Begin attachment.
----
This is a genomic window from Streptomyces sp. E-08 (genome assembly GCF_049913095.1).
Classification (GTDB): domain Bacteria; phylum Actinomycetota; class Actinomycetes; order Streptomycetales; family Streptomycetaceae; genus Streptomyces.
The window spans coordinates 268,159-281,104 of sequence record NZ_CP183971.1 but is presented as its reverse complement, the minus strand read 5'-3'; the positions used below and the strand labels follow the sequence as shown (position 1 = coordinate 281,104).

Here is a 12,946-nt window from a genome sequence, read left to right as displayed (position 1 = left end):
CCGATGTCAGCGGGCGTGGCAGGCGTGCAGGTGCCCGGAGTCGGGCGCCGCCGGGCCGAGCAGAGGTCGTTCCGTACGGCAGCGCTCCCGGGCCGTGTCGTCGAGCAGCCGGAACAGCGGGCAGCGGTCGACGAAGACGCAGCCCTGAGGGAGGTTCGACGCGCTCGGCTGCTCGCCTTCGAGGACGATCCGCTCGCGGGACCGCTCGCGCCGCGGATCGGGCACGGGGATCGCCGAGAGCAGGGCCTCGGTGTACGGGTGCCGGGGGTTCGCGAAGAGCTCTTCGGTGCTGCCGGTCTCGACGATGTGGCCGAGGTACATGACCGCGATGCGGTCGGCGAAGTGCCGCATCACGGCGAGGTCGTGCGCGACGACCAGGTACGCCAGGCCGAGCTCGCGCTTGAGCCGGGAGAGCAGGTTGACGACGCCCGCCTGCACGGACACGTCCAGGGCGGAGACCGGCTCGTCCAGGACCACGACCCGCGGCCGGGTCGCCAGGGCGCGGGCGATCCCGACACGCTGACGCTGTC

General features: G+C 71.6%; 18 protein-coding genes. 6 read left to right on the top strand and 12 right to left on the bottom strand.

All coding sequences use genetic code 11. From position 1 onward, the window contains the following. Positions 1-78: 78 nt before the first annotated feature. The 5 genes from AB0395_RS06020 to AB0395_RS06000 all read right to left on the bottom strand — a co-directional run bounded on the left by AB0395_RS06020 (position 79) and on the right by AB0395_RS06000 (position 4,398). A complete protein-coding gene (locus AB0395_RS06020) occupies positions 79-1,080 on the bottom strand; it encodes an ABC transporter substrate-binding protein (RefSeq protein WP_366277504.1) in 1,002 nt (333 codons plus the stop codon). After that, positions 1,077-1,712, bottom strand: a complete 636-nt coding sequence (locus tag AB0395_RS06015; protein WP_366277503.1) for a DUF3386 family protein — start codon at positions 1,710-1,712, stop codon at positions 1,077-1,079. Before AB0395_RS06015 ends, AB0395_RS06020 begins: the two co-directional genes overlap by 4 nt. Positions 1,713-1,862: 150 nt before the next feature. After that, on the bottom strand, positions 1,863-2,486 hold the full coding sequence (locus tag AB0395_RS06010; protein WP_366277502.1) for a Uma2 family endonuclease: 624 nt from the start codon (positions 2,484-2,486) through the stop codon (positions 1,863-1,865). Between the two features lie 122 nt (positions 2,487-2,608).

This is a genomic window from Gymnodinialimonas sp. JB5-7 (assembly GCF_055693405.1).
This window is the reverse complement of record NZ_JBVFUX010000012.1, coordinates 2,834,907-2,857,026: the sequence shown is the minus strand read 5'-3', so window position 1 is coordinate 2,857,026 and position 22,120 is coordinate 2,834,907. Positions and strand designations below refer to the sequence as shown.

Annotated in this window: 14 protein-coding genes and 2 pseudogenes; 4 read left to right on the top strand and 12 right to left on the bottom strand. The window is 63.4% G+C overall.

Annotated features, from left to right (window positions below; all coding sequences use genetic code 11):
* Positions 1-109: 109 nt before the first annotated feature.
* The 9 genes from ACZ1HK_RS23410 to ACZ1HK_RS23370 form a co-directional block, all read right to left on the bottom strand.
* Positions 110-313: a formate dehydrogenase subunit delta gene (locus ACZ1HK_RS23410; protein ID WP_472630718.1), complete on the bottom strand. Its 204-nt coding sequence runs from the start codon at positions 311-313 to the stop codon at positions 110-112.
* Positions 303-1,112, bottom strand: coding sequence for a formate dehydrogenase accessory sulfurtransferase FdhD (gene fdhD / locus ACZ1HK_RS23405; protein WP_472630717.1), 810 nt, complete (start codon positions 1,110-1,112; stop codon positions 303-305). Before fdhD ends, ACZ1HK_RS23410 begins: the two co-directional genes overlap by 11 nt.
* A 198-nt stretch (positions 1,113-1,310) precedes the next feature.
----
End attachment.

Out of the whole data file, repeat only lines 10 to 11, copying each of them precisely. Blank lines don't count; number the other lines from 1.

Annotated in this window: 14 protein-coding genes and 2 pseudogenes; 4 read left to right on the top strand and 12 right to left on the bottom strand. The window is 63.4% G+C overall.

Annotated features, from left to right (window positions below; all coding sequences use genetic code 11):